Yet just as importantly Torah can only ,and will only, be accessed by one who makes oneself into a wilderness. One needs to be aware that one is living an existence that is dry and parched .Only then does one truly yearn to be quenched and taught.

The choice of Mount Sinai was also critical. The Midrash (Midrash Psalms 68:17) states that G-d chose Mt. Sinai for the Giving of the Torah because it was “the smallest of all mountains,” to highlight the importance of humility. The Sfat Emet then asks why G-d did not give the Torah on a plain or in a valley. He answers that G-d did not want the vessels of His revelation to be so completely self effacing.
We need to be humble vessels and yet we cannot think of ourselves as totally unworthy.

All this explains the impact on the individual level. We still need to explore why this event was so impactful on all of mankind’s common spiritual experience and psyche. Many faiths began with the inspired vision of one man, a visionary, a prophet. It was the character and passion of that individual that then inspired the passion and vision of many.

Yet at Mount Sinai something else occurred. G-d did not just appear to Moshe in a private vision He appeared before a people which then consisted of over two million people

The Kuzari explains that the very public nature of this event was an integral and important feature of the revelation. Moshe in his final address to his people reiterates its importance several times “You have been shown in order to know that God, He is the Supreme Being. There is none besides Him. From heaven he let you hear His voice in order to teach you, and on earth He showed you His great fire, and you heard His words amid the fire.”(Deut. 4:32-36)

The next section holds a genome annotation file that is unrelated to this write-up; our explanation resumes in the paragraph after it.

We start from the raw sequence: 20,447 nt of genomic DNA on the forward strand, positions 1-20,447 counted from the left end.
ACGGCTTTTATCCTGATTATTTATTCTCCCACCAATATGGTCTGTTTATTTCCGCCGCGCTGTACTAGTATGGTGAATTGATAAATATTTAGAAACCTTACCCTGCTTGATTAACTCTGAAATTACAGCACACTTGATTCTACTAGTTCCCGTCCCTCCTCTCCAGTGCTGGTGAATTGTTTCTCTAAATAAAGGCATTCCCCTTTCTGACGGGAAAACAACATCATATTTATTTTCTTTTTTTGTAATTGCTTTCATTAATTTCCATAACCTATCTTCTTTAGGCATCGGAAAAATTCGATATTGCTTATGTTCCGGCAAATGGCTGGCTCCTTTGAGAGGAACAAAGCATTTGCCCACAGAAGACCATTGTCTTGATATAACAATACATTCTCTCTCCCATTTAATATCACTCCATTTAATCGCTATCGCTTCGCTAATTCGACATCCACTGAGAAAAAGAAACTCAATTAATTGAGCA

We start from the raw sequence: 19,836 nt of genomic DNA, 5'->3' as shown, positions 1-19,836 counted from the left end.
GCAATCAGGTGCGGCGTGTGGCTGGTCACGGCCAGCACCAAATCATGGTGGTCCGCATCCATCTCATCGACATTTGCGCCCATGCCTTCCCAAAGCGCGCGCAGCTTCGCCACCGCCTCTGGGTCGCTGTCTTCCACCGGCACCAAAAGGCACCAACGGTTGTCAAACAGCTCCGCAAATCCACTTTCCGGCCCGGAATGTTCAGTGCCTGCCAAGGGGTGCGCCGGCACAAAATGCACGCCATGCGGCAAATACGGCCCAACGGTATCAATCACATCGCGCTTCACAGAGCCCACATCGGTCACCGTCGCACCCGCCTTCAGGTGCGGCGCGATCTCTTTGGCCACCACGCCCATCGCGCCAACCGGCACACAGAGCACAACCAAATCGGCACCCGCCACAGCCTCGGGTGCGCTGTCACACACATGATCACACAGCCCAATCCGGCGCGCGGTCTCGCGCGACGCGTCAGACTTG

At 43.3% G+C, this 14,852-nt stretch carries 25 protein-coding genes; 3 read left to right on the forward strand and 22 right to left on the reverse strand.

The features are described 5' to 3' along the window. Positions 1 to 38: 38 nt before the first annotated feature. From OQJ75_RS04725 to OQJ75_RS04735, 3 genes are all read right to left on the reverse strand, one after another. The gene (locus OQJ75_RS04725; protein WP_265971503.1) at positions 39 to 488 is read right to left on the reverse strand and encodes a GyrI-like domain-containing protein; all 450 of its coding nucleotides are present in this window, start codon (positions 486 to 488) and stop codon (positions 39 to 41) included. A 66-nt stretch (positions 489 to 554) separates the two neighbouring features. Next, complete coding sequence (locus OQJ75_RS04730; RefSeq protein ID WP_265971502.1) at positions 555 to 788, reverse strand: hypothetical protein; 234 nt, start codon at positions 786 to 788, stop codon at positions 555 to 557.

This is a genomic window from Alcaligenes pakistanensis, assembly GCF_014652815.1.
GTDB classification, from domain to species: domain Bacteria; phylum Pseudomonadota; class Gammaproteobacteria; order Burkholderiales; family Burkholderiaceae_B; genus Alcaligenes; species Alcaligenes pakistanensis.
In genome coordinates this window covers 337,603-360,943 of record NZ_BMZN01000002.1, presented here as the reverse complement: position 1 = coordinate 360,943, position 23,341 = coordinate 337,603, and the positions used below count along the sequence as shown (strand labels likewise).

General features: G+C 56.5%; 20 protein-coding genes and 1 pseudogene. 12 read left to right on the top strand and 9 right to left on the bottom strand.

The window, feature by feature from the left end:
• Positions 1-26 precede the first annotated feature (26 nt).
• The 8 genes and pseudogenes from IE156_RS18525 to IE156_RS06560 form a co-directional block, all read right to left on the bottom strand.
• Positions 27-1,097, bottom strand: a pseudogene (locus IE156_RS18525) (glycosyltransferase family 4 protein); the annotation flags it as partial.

And then again ” Hashem your God sealed a covenant with us at Horev [Mount Sinai]. Not only with our forefathers did God seal this covenant, but with us—we who are here, all of us alive today. Face to face did God speak with you on the mountain from amid the fire?’(Deut. 5:1-4)

A gathering at the foot of a non impressive mountain in the midst of a stark and empty wilderness changed the very fabric of mankind’s spiritual psyche. As Hashem declares “Has there ever been anything like this great thing or has anything like it been heard? Have a people ever heard the voice of God speaking from the midst of the fires as you have heard and survived?’ (Deut. 4:32-33). Its impact was felt throughout the world and as a result changed it.

After a rancorous election campaign wherein many declarations were made and many promises were promised, one gets the sense that they will all be forgotten. Words continue lose their meaning and visions simply become slogans.

Yet the declarations and the revelation that occurred on Mount Sinai remain the still small voice that has directed the flow of mankind’s history and has ultimately brought His people back into their land and the world closer to the moment wherein “for the earth shall be full of the knowledge of Hashem, as the waters cover the sea” ( Isaiah 11:9)